By Paul Blythe
Florida Republicans’ universal education voucher program is already weakening the public education system, and the state has not even started dispensing the universal vouchers yet.
School boards in Florida must adopt a final budget by early September each year for the budget year that begins Oct. 1. And they usually have enough of an idea of how much money they will get from the Legislature and property taxes to start planning their operating budgets and capital budgets.
But this year, the Florida House and Senate are so far apart on how much of state public education funds must go to pay for the expanded voucher program that the financial planners for the Palm Beach County School Board don’t have adequate information to estimate how much the district will receive to operate this year, according to this story in The Palm Beach Post on Saturday.
Add to that the additional uncertainty of how much of their capital budgets the Republican-controlled Legislature will require school districts to share with charter schools for construction projects, and the Palm Beach County School District is already projecting it will have to delay four major construction projects previously under consideration: renovations at Roosevelt and Carver High Schools, and construction of a new high school in Riviera Beach and an elementary school in the Westlake area.
Universal vouchers and charter schools are both examples of Republicans’ long-discredited practice of privatization in government – of giving money to special interest groups, i.e. private businesses, to handle jobs that governments do better. Privatization has not worked with Florida’s prison system or child welfare system, and now it appears likely to diminish or even destroy the state public education system.
The difference, however, is that public education is the cornerstone of democracy – an institution so important to previous generation of Florida’s leaders that the state Constitution requires a “uniform, efficient, safe, secure and high quality system of free public schools.”
The operative word, a previous iteration of the state Supreme Court ruled in overturning Jeb Bush’s Opportunity Scholarship vouchers in 2006, was “uniform.” Charter schools and vouchers to private schools do not provide a uniform education, especially when neither of those alternatives are required to meet all the safety standards, much less the educational standards that public school teachers and students must meet.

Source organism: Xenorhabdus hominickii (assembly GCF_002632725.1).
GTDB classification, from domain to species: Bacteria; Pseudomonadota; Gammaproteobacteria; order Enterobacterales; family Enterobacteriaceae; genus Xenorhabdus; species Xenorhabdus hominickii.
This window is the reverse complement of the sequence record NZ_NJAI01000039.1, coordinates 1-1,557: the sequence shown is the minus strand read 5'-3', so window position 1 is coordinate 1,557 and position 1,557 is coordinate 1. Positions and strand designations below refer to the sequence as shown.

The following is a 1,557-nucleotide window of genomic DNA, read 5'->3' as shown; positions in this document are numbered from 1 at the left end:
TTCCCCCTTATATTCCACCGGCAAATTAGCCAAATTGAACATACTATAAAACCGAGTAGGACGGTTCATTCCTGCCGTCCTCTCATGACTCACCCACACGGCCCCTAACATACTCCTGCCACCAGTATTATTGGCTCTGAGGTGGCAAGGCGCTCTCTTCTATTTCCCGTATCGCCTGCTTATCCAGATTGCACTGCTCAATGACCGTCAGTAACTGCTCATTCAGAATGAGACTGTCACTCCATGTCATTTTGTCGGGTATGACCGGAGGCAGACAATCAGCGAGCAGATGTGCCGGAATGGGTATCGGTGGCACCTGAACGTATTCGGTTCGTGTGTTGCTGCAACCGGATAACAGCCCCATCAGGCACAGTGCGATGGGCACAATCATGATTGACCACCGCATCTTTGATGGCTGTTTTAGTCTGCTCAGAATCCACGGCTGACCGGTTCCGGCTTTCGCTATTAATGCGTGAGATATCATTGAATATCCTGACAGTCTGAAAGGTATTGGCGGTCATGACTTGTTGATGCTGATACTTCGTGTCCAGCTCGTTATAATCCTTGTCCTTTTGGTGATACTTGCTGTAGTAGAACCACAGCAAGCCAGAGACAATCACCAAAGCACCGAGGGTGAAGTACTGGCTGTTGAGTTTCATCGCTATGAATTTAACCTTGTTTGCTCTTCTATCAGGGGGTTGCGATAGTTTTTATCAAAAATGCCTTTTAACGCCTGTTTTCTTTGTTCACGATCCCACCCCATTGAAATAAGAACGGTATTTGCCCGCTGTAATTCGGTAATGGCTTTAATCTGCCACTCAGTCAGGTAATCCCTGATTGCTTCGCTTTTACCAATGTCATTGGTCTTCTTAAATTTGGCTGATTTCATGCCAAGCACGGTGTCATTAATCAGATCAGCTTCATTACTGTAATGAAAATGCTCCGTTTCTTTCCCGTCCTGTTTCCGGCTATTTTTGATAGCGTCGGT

As Palm Beach County Schools Superintendent Mike Burke told The Palm Beach Post about the universal voucher program, “Our principals have advanced degrees, our teachers hold certification and credentials, our facilities are built to codes compliant with the Stoneman Douglas Safety Act, and we have an officer in every school. We’re up to 1,300 pages of Florida school law that we have to follow. Private schools have no regulations…
“You are going to diminish resources for the existing public school students. I don’t feel like this is good policy.”
The Florida Education Association, the state’s largest teachers union, explained the Republicans’ vouchers program, signed into law by Gov. Ron DeSantis on March 27, in even starker transactional terms: a “massive transfer of taxpayer funds to unaccountable, private and religious schools and corporations.”
The North County Democratic Club believes that preserving a uniform, high-quality public school system matters as much as any issue in Florida today. Click here to learn more about Moms for Sanity, a program we’re presenting on what parents need to know about school vouchers and other legislation affecting your children’s education.